musings on the church calendar from one who seldom doubts
A threesome of Christian musicians are remembered on July 28th: Johann Sebastian Bach, George Frederick Handel and Heinrich Schuetz (or Schutz), even though the latter two, if not linked to Bach, would have been remembered on different dates than the one which pertains to Bach. That most distinguished composer of religious music (as well as a large amount of secular music) came from a recognized family of musicians. He was born March 21 (or 31, depending on the calendar in use at the time), 1685 in Eisenach, Thuringia, Germany. His father, Johann Ambrosius Bach, was the leader of the musicians in the community and several of his uncles were musicians also.
His father probably taught young Johann S. to play the violin and harpsichord. His brother, Johann Christoph, also a musician, taught him to play the clavichord and introduced young Johann S. to then current music. He is thought to have learned much music theory from his father and was first taught to play the organ by his uncle, an older Johann Christoph Bach. While a student at Luneburg the young prodigy also was taught the organ by Georg Bohm, the organist at St. John’s Church, who, no doubt allowed him to play the famous organ there. Graduating after two years of attending St. Michael’s School in Luneburg, young Johann embarked on his musical career, attaining several posts of importance. Not long after he married his cousin, Maria Barbara Bach in 1708, he was made court organist for the Duke of Weimar. There he composed many favorite works for the organ. In 1717 he achieved the position of Kapellmeister for Prince Leopold of Coethen. A year after the death in 1720 of his wife Maria Barbara, Johann S. married Anna Magdalena Wuelcken. He then composed a group of some of his more well-known pieces for his second wife. Johann had 20 children. Nine of them survived him, while four of them became composers of note.
From 1723 until 1750 the J. S. Bach family resided at Leipzig and the maestro taught students, conducted orchestral works, sang and played often and composed an incredible amount of. original music. (As a personal note, I remember often the beautiful interplay of counter melodies in my favorite of his chorales, Jesu, Joy of Man’s Desiring.)
One source notes that Bach was not only a prolific composer, he was also a great Christian. He arranged hymn tunes in a way to become cantatas with elaborate presentations of the first stanzas to be sung by the choir and with the last stanza in simple four part harmony to be sung by the congregation and the choir. Some 200 of such cantatas were produced by him, enough for two services each Sunday based upon the scriptural readings in the liturgy of the Lutheran Church year.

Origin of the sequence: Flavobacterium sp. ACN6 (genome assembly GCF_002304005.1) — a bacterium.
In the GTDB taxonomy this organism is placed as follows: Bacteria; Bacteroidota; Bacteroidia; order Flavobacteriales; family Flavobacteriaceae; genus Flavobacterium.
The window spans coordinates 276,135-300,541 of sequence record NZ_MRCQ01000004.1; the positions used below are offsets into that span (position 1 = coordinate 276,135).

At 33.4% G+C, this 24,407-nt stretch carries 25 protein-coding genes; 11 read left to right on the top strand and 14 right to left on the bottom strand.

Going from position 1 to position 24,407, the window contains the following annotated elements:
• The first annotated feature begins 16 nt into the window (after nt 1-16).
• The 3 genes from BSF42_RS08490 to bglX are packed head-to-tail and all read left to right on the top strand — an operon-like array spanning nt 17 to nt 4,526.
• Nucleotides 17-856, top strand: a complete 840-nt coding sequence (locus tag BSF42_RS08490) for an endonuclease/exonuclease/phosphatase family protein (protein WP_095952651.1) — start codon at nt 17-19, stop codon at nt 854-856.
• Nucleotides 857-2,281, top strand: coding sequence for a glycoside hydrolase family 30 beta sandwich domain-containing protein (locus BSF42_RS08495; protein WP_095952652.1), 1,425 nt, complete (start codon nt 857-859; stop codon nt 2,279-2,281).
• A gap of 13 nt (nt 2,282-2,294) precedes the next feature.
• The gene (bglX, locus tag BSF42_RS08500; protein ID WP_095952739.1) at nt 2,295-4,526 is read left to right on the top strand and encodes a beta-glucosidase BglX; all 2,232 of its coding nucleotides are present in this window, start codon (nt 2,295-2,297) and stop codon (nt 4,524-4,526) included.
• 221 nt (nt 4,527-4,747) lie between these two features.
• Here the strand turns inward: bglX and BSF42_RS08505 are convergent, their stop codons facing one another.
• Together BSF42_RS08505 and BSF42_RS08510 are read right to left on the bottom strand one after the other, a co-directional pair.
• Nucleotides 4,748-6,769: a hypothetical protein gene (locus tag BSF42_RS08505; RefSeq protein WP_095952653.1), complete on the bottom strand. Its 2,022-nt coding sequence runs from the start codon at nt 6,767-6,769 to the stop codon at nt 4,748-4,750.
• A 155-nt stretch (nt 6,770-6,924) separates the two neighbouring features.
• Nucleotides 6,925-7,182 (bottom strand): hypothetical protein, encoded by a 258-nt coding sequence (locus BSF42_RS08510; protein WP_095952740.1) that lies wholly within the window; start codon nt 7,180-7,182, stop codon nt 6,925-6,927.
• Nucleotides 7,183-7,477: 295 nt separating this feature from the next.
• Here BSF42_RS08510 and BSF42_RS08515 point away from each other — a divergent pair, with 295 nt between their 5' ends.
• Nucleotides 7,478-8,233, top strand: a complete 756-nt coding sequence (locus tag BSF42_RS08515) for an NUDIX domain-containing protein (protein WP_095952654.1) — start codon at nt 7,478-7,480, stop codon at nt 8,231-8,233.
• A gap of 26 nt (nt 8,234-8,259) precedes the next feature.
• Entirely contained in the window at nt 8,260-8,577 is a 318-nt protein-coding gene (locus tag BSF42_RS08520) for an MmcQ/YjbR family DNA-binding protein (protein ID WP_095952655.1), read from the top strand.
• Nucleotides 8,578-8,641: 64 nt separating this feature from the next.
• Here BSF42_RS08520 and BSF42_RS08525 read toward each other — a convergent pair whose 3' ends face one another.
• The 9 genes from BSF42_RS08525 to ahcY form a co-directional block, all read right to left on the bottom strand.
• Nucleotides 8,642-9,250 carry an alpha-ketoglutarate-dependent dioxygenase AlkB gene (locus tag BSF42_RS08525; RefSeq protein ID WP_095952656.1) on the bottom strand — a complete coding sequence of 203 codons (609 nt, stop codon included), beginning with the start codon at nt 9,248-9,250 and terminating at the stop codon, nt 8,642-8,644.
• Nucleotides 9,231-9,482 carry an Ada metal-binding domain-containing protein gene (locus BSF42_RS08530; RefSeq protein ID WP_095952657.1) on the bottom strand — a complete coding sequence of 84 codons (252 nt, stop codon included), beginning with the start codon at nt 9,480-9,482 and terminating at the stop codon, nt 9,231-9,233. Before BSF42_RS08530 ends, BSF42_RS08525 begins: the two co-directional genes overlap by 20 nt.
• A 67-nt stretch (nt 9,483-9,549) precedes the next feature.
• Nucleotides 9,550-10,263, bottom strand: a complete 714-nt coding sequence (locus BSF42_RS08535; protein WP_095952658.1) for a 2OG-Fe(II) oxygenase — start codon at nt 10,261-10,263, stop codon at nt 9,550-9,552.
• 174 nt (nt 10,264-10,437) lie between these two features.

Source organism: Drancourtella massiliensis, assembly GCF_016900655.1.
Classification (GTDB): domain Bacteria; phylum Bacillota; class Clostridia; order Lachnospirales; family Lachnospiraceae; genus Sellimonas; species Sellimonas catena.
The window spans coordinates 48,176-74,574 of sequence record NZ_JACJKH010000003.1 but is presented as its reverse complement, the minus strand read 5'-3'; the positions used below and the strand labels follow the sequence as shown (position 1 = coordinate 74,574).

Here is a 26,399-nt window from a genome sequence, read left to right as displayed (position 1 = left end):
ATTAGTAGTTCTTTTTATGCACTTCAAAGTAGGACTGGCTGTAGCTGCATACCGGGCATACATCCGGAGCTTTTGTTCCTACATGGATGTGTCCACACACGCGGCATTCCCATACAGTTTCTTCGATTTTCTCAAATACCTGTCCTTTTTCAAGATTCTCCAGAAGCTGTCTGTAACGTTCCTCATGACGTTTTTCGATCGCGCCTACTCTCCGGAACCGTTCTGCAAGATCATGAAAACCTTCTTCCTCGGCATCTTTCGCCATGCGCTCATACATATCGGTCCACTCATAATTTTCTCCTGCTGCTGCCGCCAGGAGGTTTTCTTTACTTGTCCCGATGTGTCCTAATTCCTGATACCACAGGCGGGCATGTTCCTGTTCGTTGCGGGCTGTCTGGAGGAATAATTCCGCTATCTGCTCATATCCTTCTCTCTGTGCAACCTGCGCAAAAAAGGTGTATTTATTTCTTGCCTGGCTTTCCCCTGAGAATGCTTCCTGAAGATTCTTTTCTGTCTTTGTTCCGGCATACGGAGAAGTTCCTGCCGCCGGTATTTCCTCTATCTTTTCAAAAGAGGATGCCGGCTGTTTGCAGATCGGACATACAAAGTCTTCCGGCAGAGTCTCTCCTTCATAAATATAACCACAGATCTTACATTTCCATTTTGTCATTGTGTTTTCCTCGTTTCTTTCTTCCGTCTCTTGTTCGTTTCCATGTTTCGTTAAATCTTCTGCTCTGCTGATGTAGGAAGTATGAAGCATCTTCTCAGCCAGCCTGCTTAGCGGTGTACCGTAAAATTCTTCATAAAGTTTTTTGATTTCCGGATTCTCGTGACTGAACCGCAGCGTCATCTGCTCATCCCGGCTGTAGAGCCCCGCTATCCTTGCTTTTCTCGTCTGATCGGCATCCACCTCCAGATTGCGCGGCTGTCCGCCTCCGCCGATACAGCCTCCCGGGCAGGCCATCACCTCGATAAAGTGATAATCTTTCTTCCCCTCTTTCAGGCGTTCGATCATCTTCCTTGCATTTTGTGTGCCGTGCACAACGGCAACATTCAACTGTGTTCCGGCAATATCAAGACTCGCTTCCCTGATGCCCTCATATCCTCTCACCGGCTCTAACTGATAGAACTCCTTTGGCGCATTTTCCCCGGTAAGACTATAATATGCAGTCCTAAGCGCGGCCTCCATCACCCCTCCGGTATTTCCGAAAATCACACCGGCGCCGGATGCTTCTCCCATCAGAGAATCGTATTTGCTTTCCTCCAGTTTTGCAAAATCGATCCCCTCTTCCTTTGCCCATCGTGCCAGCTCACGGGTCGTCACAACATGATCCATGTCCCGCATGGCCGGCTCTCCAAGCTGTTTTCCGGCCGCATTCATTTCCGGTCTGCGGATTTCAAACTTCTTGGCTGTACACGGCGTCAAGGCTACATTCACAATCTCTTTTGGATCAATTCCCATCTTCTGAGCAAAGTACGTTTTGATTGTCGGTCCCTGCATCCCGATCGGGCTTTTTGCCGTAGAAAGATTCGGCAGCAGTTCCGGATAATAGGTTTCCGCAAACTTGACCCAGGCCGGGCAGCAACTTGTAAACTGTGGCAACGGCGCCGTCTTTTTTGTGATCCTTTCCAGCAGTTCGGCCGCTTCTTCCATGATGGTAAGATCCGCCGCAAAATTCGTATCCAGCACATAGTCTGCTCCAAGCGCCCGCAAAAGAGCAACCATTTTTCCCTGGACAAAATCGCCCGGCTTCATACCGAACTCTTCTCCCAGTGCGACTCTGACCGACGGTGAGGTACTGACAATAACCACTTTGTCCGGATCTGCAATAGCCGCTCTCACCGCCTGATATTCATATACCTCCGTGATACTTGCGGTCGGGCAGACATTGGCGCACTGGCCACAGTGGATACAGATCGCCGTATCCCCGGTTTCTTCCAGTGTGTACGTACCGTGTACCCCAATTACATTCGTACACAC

Because of the incredible wealth of both sacred and secular music his fertile mind produced and the limitations of space, it is impossible to offer more here except to note that this great genius was stilled when he died July 28, 1750 and is remembered each July 28th by our Episcopal Church and the Lutherans.
George Fredrick Handel was born in Halle, Duchy of Magdeburg the same year as J. S. Bach, but earlier on February 23, (or March 5, depending on which calendar was officially in use). His father, Georg Handel, a well-known barber surgeon, had intended that his son would study civil law. However, the young man secretly interested in a musical career, discovered a way to hide a clavichord he had obtained in a room at the top of their home unknown to his father. There he commenced the mastery of music which would become his forte in life after his family had retired for the evenings. Early in his life he mastered the harpsichord, the violin and the organ.
In 1703 he became a violinist and harpsichordist with the Hamburg Opera. Two operas he had composed were introduced there. In 1706 he relocated to Italy and he had by 1708 composed two more operas. In 1710 he moved to London and began composing religious works such as oratorios performed by soloists and a chorus. In 1726 Handel became a British citizen. The work which became his masterpiece, The Messiah was originally performed in Dublin in 1741. It became a favorite of both Christians and non-Christians, usually performed at Christmas as well as Easter. This gifted person, one of our greatest Christian composers died April 14, 1759.
The third of this triumvirate of talent, Heinrich Schuetz, born in Saxony earlier than the other two in 1585, was the music conductor at Dresden for the majority of his life. He is noted for his composition of choral pieces based on Scriptural passages and for the use in his works of styles after the fashion of the Italian maestro Montiverdi, though retaining a definitive German flavor. Schuetz died November 6, 1672. +
(c) 2016 Thomas H. Peterson